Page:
JF Ptak Science Books LLC Post 329 France
In early 1908 the future of aviation in Europe was tucked away in a crate in
France. The hommes oiseaux, the Wright Brothers, were about to show the Europeans what flying was—and flying was definitely not what the Europeans had been doing. The difference between the Wrights and everyone else was obvious: the Wrights were flying; they were elegant, crafted, flexible, viable, and their movements in their craft were convincing that they really did belong there. The European efforts in the air to 1908 were heavy, big and box-y, forced; they made things try to fly, rather than fly.
Henry Farman was perhaps the greatest of the
early European aviators, owning several of the continental flight duration
records, though no one in Europe Europe
Europehad been in the air for more than one minute prior to 1908. But Farman achieved a major success in January 1908 that was of a sort of monumental stature that is difficult to understand today. And what he did was this: for the first time in
Europehe flew an aeroplane in a circle. On 15 January he was the only one top complete a one-kilometer circular course, taking with him the vaunted Deutsch-Archdeacon prize. What this meant though was a huge jump in the control of the flying machine; it became right there no longer a flying car, but an aeroplane with more
delicate controls. [The image above shows Farman in a photo from The Illustrated London News for 18 January 1908, just taking off. I get the very definite sense of him leaning forward, feeling the tension of the moment.]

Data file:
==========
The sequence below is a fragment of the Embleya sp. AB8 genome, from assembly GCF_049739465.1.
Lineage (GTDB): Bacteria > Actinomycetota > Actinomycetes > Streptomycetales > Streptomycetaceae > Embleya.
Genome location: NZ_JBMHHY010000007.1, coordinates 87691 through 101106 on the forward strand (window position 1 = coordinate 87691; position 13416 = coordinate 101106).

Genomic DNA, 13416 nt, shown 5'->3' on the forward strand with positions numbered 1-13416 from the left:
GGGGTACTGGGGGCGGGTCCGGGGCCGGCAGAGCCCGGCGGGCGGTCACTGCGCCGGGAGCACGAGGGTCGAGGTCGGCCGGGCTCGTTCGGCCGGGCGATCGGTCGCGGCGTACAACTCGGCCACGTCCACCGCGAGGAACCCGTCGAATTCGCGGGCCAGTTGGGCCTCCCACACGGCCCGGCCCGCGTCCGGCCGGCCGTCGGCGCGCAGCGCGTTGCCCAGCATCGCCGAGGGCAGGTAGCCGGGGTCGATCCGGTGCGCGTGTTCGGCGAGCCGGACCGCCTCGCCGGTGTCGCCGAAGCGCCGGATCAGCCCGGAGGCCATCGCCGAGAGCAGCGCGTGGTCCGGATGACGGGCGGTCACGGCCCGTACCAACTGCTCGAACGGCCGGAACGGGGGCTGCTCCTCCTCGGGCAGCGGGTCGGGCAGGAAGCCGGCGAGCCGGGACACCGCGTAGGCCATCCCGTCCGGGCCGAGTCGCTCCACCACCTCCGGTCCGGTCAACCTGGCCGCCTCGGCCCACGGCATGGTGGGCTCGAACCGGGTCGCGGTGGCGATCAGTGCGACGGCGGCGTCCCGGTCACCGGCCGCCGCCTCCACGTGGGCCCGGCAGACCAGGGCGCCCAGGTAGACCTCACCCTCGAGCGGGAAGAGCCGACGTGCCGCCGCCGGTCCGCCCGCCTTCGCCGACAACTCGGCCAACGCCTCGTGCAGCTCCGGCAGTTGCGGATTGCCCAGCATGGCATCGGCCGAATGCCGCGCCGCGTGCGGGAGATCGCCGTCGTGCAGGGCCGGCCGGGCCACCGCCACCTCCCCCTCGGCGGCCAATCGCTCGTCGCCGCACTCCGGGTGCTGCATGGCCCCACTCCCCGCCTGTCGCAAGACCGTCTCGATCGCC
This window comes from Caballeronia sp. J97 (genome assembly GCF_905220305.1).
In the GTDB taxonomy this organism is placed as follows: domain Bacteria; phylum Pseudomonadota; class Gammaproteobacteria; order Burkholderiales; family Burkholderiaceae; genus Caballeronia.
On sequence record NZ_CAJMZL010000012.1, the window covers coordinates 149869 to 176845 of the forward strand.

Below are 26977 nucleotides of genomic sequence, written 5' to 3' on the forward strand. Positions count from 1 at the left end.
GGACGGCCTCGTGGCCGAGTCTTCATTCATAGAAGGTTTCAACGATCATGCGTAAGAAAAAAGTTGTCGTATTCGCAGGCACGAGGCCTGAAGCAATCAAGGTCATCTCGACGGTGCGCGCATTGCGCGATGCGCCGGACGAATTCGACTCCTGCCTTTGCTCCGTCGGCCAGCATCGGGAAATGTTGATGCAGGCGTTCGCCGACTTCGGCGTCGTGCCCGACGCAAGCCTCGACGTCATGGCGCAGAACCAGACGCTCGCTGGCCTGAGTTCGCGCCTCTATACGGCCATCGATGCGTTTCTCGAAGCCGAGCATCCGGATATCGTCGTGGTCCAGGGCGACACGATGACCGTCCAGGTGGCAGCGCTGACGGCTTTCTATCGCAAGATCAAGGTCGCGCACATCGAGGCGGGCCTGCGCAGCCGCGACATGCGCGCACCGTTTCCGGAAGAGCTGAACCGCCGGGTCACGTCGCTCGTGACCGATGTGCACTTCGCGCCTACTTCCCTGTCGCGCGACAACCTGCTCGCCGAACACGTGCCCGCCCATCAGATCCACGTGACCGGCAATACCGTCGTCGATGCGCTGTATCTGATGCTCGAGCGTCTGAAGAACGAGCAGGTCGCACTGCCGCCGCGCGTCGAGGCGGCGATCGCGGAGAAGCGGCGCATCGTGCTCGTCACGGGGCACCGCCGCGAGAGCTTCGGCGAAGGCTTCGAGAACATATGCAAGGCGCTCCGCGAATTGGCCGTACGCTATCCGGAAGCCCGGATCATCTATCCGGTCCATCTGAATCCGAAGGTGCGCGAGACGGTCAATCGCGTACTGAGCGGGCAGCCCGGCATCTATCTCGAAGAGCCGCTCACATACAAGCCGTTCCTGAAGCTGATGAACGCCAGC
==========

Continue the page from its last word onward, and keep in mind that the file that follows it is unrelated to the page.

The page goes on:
But the Americans were masters of the air,
having by far the most successes, and traveled further and faster and with
more élan and capacity than anyone else anywhere—and by wide margins. But to this point the Europeans had only
read of their accomplishments, and had seen only still photos. There was no way for them to appreciate the
magnitude of the Wrights’ accomplishments via those media. Their frustration could be seen in this image
from The Illustrated London News of 15 June 1908, which screamed “Wright’s
Secret of Flying revealed at Last: Photographs of the Mysterious Aeroplane”.
The big page showed an artist’s representation of the two-person flyer along
with a smaller, smudgy photo of the great machine in flight.
This photo would have to suffice for the
moment, as Wilbur Wright was busy trying to repair his crated plane, which was,
incredibly, damaged by customs inspectors.
The plane was finally ready and on 8 August Wilbur flew—he made tight,
effortless turns, demonstrated exceptionally able control, flew low and high,
fast and slow, and made lovely landings.
His crowd included the most celebrated flyers on the continent—they were
all uniformly astonished, leading some to say, for the record, that compared to
the Wrights, the Europeans had done absolutely nothing. Wilbur Wright was an enormous hero, feted far
and wide, making some 200 flights over the next year. The Wright Brothers’ plane was finally seen
and inspected,. And all of the claims of greatness seemed to be surpassed by
their physical demonstrations.
The most interesting part for me is that, even five years following their first successful heavier-than-air flight in Kill Devil, North Carolina, the astonishing correctness of their accomplishment could not be fully appreciated without their flyer being seen in operation, and in person.